Looking good now
Through the Woodland and on the Systematic Beds, hoops of orange and yellow crown imperial bells sporting a tuft of bright green leaves are standing in joyful crowds.
Through the Woodland and on the Systematic Beds, hoops of orange and yellow crown imperial bells sporting a tuft of bright green leaves are standing in joyful crowds.
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British Wild Plants

The Limestone Mound opposite the Fen Display demonstrates some of the huge array of British wild plants that can be found on chalk and limestone (calcareous) soils, conditions which predominate particularly in our Eastern region. One of the most spectacular sites in May and June, is the tumbling display of suplhur-yellow rock-roses (Helianthemum) combining with the lovely, deep-blue flowers of Buglossoides purpurocaerulia, rare in the UK. This plant thrives here and spreads by tip rooting, like a bramble, an unusual characteristic.
On top of the mound is a massed planting of native shrubs and trees typical of chalk and limestone areas. Amongst them is a large and thriving Sorbus bristoliensis. The Botanic Garden has an almost complete representation of these rare and beautiful Sorbus species in the Gilbert-Carter Memorial Area.

A chalk grassland habitat is represented on the eastern face of the mound and features rare annuals such as Candytuft (Iberis amara) with white flowers. There is a nice population of an as yet unidentified Euphrasia, a hemiparasitic plant with small white flowers and lilac lip.

A specialised display focuses on Breckland plants from the borders of Cambridgeshire, Suffolk and Norfolk, a unique region of blown sand overlying chalk. The soils of this area are poor, and before the use of fertilisers to artificially enrich land became widespread in modern agriculture, fertility was restored by allowing fields to lie fallow every few years. These ‘brecks’ (fallow fields) support unique and now-threatened plants such as the catchfly (Silene conica) and the Breckland speedwell, Veronica triphyllos, which is very rare and known at only one or two sites in the wild.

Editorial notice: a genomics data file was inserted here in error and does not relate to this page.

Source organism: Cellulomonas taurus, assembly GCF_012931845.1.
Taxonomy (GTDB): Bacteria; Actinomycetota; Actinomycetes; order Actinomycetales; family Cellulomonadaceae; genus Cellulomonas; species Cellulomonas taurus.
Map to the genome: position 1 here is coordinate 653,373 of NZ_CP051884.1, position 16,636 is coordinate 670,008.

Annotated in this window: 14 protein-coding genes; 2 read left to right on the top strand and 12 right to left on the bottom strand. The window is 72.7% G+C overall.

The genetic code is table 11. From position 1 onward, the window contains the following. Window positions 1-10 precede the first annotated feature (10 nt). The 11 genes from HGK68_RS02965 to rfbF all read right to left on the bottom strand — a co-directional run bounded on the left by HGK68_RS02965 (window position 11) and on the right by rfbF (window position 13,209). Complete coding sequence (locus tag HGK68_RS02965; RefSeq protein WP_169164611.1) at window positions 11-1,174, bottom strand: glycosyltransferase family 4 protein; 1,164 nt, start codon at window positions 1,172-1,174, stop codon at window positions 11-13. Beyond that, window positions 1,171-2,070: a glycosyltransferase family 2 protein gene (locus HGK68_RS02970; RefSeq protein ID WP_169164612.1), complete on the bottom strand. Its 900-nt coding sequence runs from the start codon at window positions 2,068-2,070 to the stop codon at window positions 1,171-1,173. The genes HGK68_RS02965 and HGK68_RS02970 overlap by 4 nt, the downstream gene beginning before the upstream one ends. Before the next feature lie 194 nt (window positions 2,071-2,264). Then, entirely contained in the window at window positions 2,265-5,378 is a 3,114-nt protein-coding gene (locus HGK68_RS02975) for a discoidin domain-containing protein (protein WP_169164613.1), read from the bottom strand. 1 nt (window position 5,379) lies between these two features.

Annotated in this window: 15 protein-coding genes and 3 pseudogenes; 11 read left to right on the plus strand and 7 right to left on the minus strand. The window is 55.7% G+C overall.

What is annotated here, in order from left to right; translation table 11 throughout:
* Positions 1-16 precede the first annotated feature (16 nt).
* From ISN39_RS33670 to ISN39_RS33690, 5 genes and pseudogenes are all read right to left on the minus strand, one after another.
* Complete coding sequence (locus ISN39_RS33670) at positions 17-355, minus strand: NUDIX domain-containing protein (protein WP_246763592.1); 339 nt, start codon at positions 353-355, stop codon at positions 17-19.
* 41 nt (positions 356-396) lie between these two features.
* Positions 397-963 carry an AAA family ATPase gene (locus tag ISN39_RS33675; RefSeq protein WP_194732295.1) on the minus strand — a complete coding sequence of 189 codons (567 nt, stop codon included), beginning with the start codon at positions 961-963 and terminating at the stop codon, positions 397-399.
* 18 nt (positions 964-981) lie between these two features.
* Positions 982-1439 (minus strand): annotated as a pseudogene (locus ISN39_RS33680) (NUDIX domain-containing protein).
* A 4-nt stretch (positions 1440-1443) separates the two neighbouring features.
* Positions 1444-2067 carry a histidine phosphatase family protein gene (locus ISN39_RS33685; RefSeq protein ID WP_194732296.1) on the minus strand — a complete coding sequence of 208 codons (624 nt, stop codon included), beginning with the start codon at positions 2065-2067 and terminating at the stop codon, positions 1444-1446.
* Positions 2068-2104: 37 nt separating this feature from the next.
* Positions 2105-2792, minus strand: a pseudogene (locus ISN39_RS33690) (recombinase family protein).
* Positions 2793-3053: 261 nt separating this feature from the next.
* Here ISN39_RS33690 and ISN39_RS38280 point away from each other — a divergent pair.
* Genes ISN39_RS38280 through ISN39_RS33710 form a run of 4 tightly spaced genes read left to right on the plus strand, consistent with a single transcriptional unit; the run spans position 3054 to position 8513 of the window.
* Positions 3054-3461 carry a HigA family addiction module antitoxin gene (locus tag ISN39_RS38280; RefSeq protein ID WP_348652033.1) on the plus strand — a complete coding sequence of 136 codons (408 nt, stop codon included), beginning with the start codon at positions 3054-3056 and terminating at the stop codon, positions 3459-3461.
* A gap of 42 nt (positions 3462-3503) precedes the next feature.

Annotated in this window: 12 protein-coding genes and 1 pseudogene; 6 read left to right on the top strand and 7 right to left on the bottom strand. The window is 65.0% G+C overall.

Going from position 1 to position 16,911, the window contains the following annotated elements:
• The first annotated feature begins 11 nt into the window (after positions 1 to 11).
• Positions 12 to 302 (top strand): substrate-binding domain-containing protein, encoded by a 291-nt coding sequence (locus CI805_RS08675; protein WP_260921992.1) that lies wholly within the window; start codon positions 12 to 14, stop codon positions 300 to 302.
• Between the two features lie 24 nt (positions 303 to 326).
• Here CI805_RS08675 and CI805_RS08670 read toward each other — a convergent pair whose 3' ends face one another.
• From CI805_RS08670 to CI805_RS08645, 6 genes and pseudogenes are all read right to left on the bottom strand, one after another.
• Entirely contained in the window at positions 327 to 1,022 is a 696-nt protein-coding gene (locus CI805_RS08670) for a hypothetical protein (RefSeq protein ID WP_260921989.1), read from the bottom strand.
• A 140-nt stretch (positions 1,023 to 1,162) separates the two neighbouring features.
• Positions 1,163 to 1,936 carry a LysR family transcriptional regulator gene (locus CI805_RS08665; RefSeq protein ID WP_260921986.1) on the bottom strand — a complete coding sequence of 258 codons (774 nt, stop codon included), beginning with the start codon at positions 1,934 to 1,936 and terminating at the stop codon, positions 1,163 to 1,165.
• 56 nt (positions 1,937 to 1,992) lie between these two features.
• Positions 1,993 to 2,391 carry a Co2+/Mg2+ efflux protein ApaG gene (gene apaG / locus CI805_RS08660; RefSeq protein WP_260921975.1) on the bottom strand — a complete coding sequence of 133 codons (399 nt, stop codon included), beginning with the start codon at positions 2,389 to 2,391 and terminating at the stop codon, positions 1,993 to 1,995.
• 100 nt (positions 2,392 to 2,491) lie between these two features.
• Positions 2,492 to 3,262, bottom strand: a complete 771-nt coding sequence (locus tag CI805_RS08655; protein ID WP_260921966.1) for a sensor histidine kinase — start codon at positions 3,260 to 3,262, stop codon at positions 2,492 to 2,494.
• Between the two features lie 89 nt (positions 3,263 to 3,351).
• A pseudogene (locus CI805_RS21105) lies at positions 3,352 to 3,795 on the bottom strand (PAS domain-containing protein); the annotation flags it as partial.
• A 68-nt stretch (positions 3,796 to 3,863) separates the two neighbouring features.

The western slope of the mound has plants typical of the woodlands which develop on boulder clay containing large quantities of chalk, such as the ancient woods of Hayley Wood and Buff Wood in west Cambridgeshire. The graceful Wood Melick (Melica uniflora albescens, a white-bracted mutant) clothes the mound in soft grass in late spring. Plants of shady limestone are found on the northern side of the mound, such as the magnificent spires of the Large Bellflower (Campanula latifolia) under a Wild Cherry (Prunus avium).

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